GAZA (Reuters) – Israeli tanks and artillery pounded the city of Gaza on Thursday in the most relentless shelling in nearly three weeks of fighting, despite some signs of progress in international efforts to bring about a ceasefire.
Live video footage from a Reuters camera in central Gaza showed sustained artillery fire from the edge of the city for several hours. Shells exploded in downtown areas and long machinegun bursts echoed off Gaza’s cramped housing blocks.
Much of the fighting was centered in the Tel al-Hawa neighborhood, where some residents fled on foot while others remained in the precarious shelter of their homes as a night-time attack stretched into the morning.
There were no immediate reports of casualties.
Israeli forces have encircled the city of 500,000 people for days. Tanks have made forays toward the center to test the resistance of Hamas and other militant groups but have held off a full-scale assault on the densely populated urban maze.
The Palestinian death toll from the air-and-ground offensive has risen to at least 1,024, according to the Hamas-run Health Ministry in Gaza. A Palestinian rights group said 670 of the dead were civilians. Thirteen Israelis have been killed — 10 soldiers and three civilians hit by Hamas rocket fire.
As the toll mounts, ceasefire negotiations to end the Israeli offensive that began on December 27 and Hamas rocket attacks on southern Israel have intensified.
An Israeli envoy was to meet Egyptian mediators in Cairo on Thursday after a Hamas delegation concluded talks on an Egyptian truce proposal by repeating their demand that Israel withdraw its troops and lift a long-standing blockade on coastal Gaza.
Israel, which wants an end to rocket attacks on its towns and guarantees that Hamas cannot smuggle in more weapons from tunnels to neighboring Egypt, said it would not agree to a truce allowing the Palestinian Islamists to regroup and rearm.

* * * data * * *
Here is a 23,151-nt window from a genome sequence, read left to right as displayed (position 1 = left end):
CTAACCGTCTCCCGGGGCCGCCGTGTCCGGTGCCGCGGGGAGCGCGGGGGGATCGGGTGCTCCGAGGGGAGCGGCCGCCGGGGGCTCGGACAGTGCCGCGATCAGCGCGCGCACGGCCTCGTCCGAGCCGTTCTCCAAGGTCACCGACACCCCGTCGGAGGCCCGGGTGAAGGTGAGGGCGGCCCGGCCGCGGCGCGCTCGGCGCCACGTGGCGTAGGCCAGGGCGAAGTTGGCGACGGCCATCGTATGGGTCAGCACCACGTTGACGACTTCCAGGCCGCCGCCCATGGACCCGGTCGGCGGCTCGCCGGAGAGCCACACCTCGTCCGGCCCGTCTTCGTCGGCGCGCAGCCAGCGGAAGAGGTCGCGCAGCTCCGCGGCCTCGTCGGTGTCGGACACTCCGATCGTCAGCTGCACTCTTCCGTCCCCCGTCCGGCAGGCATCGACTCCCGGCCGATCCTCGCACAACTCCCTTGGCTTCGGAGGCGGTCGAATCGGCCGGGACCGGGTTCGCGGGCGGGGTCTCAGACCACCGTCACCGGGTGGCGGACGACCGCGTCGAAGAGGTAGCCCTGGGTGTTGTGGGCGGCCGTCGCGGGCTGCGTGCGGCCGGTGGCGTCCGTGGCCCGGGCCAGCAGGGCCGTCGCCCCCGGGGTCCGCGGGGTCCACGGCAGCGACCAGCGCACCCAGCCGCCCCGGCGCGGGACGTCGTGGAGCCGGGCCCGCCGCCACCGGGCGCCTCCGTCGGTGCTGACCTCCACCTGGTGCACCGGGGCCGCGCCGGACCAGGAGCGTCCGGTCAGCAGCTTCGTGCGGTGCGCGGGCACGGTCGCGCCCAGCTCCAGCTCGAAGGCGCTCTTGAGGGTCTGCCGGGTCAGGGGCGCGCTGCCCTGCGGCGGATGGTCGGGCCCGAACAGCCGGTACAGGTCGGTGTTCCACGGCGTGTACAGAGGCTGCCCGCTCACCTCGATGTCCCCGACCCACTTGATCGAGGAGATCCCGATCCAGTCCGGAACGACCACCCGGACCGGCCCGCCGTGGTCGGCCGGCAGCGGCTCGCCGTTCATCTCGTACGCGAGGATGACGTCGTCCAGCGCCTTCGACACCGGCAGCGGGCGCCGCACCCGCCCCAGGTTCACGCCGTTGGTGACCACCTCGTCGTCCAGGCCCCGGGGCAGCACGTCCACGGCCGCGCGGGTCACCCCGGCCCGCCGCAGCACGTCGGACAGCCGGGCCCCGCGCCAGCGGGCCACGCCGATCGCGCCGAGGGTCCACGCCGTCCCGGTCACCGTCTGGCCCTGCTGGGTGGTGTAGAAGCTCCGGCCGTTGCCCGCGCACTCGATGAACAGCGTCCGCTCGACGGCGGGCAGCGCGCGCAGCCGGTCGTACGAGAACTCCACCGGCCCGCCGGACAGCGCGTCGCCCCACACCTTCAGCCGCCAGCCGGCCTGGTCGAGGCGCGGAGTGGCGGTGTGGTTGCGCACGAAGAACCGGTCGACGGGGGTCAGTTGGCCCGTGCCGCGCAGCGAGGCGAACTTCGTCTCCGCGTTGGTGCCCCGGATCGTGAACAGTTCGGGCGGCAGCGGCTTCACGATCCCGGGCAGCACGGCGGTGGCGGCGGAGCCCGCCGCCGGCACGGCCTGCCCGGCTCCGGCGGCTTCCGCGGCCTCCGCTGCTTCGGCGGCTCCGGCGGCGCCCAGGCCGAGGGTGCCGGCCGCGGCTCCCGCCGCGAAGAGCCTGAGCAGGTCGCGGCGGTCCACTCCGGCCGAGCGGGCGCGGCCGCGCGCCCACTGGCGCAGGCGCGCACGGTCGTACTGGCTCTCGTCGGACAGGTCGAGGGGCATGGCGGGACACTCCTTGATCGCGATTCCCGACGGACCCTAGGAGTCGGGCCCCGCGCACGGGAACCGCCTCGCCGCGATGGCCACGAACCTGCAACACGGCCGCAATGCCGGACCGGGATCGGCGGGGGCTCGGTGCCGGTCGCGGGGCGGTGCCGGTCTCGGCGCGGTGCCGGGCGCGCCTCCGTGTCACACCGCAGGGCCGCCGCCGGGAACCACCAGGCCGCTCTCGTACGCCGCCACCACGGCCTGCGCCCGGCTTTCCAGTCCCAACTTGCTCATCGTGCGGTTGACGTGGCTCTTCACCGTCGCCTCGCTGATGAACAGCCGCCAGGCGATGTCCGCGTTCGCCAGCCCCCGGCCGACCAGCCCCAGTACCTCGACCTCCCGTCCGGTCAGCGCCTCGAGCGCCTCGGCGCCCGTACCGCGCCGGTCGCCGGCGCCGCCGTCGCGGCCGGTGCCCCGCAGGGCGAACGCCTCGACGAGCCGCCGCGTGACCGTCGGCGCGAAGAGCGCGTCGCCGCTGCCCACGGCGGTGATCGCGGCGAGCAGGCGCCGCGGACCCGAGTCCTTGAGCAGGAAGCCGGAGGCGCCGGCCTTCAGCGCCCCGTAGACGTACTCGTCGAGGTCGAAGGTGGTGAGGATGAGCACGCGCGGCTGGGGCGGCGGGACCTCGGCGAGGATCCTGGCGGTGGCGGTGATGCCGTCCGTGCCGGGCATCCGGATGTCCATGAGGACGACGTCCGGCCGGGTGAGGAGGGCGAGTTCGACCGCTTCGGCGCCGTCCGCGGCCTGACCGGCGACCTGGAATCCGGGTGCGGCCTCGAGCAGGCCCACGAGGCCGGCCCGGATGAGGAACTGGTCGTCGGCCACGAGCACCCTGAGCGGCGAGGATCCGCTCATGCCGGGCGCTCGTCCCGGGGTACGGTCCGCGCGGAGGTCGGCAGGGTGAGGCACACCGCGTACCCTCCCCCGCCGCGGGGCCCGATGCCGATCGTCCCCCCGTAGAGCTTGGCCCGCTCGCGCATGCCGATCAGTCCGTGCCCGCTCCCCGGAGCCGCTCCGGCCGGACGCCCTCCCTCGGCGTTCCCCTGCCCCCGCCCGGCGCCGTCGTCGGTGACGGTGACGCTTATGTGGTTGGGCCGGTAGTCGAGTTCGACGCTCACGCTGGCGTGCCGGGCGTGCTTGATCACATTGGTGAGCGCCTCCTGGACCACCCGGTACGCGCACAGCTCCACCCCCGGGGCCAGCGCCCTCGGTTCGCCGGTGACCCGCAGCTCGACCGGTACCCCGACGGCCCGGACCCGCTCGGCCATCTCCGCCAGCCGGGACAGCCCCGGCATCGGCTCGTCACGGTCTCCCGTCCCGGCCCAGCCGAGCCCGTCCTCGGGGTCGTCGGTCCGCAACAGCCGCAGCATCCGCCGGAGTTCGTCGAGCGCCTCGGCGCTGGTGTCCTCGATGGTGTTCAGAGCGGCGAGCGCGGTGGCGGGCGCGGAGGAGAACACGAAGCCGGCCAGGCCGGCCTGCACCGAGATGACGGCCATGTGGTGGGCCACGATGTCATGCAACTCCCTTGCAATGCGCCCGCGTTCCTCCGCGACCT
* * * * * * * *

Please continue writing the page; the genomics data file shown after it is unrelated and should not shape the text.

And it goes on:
In the occupied West Bank on Wednesday, Spain’s Foreign Minister Miguel Angel Moratinos, a former EU Middle East envoy, said: “My perception is we are very close to reaching a ceasefire. They are very close but still there is some work to be done.”
Israeli officials said Israel was seeking an agreement with Washington on regional and international security guarantees that would bolster Egyptian efforts to ensure Hamas could not replenish its arsenal.
The United States and European powers, the officials said, would commit themselves to providing Egypt with both advisers and new technology to combat smuggling tunnels.
Israel was also seeking an international maritime monitoring effort to prevent rocket smuggling by sea through Egyptian ports to block the shipments before they even reach the border, the officials said.
U.N. Secretary-General Ban Ki-moon — who arrived in the region on Wednesday for several days of intense diplomacy on the conflict — planned to meet Israeli leaders later on Thursday.
Political analysts see a possible deadline in Tuesday’s inauguration of Barack Obama as U.S. president, after which Israel may be reluctant to test White House support for a campaign that has stirred international outrage.
In fighting overnight, two militants were killed in the southern Gaza Strip, Palestinian medical workers said. The Israeli military said 11 of its soldiers were wounded.
About 14 rockets fired from the Gaza Strip hit southern Israel on Thursday, causing some damage but no casualties, police said.
The Israeli military said its aircraft attacked about 70 “terrorist sites”, including a mosque in the southern town of Rafah which it alleged was used by militants to stockpile rockets and five homes of Hamas operatives containing weapons caches.
With Israeli troops edging closer to the heart of the city of Gaza, international organizations have expressed growing concern about the plight of civilians trapped there.
Human rights groups have reported shortages of vital supplies, including water, in the Hamas-ruled territory. A fuel shortage has brought frequent power blackouts.
Israel has permitted almost daily truck shipments of food and medicine. But Human Rights Watch said Israel’s daily three-hour break in attacks to facilitate the supply of humanitarian aid to Gazans was “woefully insufficient”.